2. Learning our own histories not his-story
Although there is always at least two sides to every story, the vast majority of ofﬁcial history is exactly that – ‘his-story’, written by the literate educated few, mainly men, not by peasants, workers or women. We are taught about leaders of world wars and histories of great scientists, but not much about the silent millions who struggle daily for justice. These are the ordinary people doing extraordinary things who are the invisible makers of history. When they do appear, they are often portrayed as violent extremists. Few learn about the Haymarket martyrs in nineteenth-century Chicago who fought for an eight hour day, the nineteenth-century Luddites who challenged the factory system during the Industrial Revolution, or the women who occupied the Shell platforms in Ogoniland, Nigeria. Many of these stories are not told because people could not read or write, or did not have any means to record events and communicate with a wider audience. They are not recorded by historians because they evoke the dangerous idea that ordinary people can act collectively and do it themselves. Talking about a proposed gas pipeline in County Mayo, Ireland, a campaigner reﬂected,
“A generation ago we could not have resisted this pipeline, because we could not read and write – we wouldn’t have been able to respond to what Shell were saying and doing or ﬁght them in the courts. Now we can ﬁght Shell on the same level and they don’t know what to do. (Vincent McGrath, Shell to Sea Campaign, interview with authors, June 2005)”
It is important to relearn our own hidden histories of struggle, they exist everywhere and can be uncovered. They can help to dispel apathy (‘it’s not worth it’) and powerlessness (‘it’s too overwhelming’). Learning these lessons show us that most of our freedoms and improvements, which we value in our lives today, have been fought for and won through collective and sustained action by people like ourselves, not great leaders. Oral history projects that engage with members of a community and record their memories and walks that visit sites of historical interest, of uprisings and old ways of life are two ways of relearning and connecting these forgotten histories.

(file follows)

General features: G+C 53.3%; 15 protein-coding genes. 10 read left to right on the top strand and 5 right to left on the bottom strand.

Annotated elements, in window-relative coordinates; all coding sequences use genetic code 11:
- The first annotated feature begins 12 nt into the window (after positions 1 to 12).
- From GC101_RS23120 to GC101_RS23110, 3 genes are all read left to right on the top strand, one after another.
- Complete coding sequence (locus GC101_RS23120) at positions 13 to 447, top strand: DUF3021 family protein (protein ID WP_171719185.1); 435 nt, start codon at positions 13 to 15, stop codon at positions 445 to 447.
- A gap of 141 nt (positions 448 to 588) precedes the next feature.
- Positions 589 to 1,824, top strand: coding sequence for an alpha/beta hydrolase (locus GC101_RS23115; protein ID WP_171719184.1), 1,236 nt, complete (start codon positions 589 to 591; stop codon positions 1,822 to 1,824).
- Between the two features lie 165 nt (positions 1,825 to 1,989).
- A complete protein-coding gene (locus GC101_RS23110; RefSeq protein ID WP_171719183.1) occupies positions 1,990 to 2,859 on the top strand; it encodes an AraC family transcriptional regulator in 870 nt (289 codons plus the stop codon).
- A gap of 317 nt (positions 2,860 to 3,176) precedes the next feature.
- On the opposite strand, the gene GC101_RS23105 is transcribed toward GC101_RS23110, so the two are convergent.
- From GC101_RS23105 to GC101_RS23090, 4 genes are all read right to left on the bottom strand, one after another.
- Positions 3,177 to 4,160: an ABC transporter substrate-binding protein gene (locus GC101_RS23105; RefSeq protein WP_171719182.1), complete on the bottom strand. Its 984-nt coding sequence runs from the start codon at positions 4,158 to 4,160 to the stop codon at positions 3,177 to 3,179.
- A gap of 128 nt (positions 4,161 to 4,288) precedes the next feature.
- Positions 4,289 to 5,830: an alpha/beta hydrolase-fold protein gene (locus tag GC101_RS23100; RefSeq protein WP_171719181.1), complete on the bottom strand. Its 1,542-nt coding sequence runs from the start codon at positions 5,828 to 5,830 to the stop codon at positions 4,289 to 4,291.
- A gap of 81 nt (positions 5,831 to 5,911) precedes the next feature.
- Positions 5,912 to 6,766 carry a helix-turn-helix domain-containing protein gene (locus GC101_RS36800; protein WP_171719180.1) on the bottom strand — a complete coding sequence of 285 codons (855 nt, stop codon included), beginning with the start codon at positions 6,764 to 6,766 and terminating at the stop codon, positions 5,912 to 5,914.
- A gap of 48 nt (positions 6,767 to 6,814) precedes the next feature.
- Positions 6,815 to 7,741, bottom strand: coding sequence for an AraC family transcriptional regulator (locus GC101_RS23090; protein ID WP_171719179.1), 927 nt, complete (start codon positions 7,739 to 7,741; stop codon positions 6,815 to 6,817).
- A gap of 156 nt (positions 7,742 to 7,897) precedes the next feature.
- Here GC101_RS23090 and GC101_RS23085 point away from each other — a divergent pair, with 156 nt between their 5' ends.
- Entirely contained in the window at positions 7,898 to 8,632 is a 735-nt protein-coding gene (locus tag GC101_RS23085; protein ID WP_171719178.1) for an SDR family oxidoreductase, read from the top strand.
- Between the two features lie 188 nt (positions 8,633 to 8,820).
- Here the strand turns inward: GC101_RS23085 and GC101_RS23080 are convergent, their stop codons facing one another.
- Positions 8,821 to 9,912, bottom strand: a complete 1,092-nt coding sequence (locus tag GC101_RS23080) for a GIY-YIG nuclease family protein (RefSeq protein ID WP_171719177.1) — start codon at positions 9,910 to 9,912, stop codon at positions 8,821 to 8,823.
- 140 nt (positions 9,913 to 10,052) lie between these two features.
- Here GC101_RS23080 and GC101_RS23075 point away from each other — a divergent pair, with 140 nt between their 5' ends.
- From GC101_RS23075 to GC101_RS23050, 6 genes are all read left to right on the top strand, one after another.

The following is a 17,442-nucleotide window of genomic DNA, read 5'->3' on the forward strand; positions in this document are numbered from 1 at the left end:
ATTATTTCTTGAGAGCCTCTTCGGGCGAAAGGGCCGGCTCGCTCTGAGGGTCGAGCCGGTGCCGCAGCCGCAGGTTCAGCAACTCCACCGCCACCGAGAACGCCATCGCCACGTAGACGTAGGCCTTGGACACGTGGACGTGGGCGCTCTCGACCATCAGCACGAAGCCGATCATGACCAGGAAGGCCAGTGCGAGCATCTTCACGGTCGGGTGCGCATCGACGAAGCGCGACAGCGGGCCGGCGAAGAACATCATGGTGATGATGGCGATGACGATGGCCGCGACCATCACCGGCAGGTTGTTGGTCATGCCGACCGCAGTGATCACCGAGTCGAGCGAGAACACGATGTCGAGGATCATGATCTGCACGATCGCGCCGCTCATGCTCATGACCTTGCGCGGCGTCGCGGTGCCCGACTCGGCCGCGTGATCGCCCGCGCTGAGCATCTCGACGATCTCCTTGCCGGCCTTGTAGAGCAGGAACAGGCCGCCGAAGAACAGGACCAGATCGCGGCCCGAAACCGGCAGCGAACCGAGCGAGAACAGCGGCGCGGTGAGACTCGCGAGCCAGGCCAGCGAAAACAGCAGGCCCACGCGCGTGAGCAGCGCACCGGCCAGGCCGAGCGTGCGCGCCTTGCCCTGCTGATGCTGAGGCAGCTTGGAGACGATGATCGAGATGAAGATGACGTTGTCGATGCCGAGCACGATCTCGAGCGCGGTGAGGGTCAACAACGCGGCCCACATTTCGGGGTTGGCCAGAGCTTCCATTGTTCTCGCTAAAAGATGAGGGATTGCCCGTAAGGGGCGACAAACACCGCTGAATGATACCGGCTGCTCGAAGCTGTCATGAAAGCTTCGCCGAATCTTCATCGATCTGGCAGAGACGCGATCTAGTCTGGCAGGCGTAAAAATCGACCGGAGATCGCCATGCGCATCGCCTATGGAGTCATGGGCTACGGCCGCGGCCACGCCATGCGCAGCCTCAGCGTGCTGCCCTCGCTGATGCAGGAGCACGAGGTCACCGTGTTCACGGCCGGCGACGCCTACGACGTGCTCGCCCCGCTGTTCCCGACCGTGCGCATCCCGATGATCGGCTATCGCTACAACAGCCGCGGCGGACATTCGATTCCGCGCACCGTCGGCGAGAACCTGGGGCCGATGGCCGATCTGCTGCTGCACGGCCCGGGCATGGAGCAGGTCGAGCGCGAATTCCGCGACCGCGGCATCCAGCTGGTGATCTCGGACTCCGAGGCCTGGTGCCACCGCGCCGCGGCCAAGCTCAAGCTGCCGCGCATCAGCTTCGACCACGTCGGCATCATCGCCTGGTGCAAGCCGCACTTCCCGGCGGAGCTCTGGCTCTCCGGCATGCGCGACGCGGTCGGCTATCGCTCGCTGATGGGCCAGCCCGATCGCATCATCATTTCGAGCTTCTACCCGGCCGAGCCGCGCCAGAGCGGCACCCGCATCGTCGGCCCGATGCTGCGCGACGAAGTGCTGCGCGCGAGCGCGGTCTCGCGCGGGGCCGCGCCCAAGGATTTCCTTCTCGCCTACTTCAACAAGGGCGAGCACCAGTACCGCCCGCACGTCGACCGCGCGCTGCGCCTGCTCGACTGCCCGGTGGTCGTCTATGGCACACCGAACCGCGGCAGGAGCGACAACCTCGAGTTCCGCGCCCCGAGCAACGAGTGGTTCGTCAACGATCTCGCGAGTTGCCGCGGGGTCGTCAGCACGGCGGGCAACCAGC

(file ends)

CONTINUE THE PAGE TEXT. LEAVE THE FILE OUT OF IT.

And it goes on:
3. Starting from daily reality
Any project should begin by looking for connections between problems and people’s everyday lives, not a preconceived idea of this reality. Popular education is about avoiding judging people and encouraging people to express themselves, in their own way. It is not about learning lists of facts, but looking at where people ﬁnd themselves and how they understand what’s going on around them. Many believe that learning happens best where there is afﬁnity between the educator and the participants – and when common experiences can be used as the material to be studied. In his work on popular education in the El Salvadorian revolution, John Hammond observed that the teachers in the National Liberation Front (an army largely made up of illiterate peasantry) were generally combatants who had only recently learnt to read or write themselves. The biggest challenge can be building bridges between disparate worlds. Talking about television or football and ﬁnding things in common can be ways to start a conversation. It takes time to connect with people, and respect and trust are the keys to positive learning.
4. Learning together as equals
Popular education methods are designed to increase participation and break down the hierarchy between educator/teacher and participant/learner. The educators and those they are working with collectively own the process, ideally deciding the curriculum and determining the outcome of the action to be taken. Whilst in many contexts educators are seen as experts who can provide quick ﬁxes, popular education has an explicit aim to reduce dependency between educators and those they engage with. Radical educator, Myles Horton, would tell his students at Highlander that if he gave them an easy answer today, what would stop them coming back tomorrow and asking him again? He argues that groups trying to ﬁnd a way out of a problem are often the most capable of experimenting with possible solutions and should be encouraged to do so.
5. Getting out of the classroom
A critique of the powers and rules we live by cannot ﬂourish when learning only happens within the ofﬁcial institutions and places controlled and funded by those in power. The state control of schools and compulsory education is not inevitable, nor does it reﬂect a widely articulated need. However, it has become all encompassing. The school forms the ideology, patriotism and social structure of the modern nation state. Free, compulsory education is now based on the assumptions that the state has the responsibility to educate all its citizens, the right to force parents to send their children to school, to impose taxes on the entire community to school their children and to determine the nature of the education on offer. One particular issue is the creeping inﬂuence of corporations on our education – through private academies, but also through sponsorship of learning materials, research, and even food and entertainment. Whilst we enjoy a ‘free education’ (i.e. we generally don’t have to pay) the inﬂuence of private corporations in the delivery of curricula as well as in schools’ facilities is increasingly a cause for concern. Teachers are ever more limited in what they can teach by the national curriculum, and there is more compulsory testing from a younger age. Students are taught conformity to values chosen by government and increasingly big business. A recent report highlighted the links between universities and the oil industry: Through its sponsorship of new buildings, equipment, professorships and research posts, the oil and gas industry has ‘captured’ the allegiance of some of Britain’s leading universities. As a result, universities are helping to lock us in to a fossil fuel future. (Muttitt 2003, 2)